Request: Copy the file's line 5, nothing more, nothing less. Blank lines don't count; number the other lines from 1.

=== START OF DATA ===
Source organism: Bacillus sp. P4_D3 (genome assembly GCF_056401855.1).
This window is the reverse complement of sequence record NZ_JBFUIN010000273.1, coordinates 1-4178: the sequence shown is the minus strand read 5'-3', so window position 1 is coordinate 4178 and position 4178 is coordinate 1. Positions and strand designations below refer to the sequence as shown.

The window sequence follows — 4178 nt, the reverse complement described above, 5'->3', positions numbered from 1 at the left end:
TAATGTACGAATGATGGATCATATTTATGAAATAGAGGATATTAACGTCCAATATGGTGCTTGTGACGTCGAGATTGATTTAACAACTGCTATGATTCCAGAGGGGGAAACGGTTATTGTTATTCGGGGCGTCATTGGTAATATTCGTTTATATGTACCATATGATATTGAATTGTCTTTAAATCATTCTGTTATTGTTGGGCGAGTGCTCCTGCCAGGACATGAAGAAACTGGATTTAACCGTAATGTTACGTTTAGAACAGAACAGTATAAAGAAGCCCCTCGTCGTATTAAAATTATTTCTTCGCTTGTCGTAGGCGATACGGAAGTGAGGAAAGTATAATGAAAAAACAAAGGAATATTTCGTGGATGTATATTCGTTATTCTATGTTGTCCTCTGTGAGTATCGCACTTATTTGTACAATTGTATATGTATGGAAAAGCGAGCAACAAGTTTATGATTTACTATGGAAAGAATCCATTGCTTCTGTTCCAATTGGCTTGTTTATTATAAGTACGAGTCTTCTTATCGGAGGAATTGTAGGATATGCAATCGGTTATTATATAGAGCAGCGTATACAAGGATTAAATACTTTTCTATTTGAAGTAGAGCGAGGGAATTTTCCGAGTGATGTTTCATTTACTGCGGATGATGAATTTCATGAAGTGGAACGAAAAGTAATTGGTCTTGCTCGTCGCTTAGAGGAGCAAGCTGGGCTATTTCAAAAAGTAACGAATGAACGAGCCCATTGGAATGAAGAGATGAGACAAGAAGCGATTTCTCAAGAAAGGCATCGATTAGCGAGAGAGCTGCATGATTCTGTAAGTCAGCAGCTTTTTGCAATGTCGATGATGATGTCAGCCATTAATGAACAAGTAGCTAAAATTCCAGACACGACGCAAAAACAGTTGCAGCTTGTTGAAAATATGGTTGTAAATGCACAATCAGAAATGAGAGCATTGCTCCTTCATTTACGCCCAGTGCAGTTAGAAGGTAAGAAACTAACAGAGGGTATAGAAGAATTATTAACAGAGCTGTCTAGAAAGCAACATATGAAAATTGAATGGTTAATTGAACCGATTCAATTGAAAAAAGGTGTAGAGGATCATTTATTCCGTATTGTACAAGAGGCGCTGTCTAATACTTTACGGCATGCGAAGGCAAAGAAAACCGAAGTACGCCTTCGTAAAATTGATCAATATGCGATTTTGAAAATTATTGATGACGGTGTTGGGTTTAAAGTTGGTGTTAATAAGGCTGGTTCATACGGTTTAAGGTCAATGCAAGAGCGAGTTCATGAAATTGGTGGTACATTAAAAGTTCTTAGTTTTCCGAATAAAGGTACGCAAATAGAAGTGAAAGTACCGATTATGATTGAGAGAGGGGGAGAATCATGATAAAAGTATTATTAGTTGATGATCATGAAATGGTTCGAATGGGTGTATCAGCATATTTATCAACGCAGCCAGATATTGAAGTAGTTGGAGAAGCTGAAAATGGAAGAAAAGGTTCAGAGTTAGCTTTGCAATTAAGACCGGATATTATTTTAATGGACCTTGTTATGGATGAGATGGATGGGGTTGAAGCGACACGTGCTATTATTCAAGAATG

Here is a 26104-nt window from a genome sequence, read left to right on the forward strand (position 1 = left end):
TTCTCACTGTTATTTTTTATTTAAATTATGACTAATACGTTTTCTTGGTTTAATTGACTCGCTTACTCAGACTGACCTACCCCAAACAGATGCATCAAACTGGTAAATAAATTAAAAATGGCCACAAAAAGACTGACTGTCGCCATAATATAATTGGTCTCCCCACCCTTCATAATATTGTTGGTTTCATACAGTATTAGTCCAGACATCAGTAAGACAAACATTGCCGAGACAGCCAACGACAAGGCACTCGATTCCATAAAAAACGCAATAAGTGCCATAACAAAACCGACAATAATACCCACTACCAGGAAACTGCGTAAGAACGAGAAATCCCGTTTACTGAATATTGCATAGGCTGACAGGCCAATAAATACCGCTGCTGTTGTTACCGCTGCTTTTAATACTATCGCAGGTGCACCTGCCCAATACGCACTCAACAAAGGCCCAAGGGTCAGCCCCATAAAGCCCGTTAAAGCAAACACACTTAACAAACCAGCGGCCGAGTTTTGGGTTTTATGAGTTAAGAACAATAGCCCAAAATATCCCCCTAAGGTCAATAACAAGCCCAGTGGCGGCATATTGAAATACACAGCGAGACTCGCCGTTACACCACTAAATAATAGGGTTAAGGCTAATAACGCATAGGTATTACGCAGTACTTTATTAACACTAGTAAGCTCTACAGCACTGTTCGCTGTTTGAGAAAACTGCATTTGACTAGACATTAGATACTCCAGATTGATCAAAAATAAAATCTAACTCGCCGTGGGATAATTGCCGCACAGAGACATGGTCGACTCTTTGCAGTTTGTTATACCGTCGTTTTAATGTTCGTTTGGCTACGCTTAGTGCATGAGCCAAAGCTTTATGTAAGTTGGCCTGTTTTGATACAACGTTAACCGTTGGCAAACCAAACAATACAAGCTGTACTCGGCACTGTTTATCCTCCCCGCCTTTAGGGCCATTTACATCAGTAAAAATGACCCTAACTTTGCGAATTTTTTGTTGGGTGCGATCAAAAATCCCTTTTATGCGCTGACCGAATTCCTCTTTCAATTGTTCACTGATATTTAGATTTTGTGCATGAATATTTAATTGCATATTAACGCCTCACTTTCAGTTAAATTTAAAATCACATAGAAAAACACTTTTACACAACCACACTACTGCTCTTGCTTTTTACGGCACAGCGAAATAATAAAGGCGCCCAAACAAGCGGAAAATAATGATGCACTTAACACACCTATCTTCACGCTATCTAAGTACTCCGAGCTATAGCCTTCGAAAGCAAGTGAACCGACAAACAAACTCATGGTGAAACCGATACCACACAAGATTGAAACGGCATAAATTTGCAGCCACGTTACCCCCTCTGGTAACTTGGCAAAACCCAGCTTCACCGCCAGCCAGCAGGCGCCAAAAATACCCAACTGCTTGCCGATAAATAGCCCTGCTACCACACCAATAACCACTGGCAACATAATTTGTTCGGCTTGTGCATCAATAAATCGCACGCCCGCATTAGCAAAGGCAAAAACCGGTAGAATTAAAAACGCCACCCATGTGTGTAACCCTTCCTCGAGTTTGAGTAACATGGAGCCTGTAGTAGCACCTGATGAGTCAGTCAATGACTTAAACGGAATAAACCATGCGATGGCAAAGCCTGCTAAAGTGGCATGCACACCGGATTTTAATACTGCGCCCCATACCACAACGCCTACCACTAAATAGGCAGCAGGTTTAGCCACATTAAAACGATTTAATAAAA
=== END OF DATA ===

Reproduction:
Here is a 26104-nt window from a genome sequence, read left to right on the forward strand (position 1 = left end):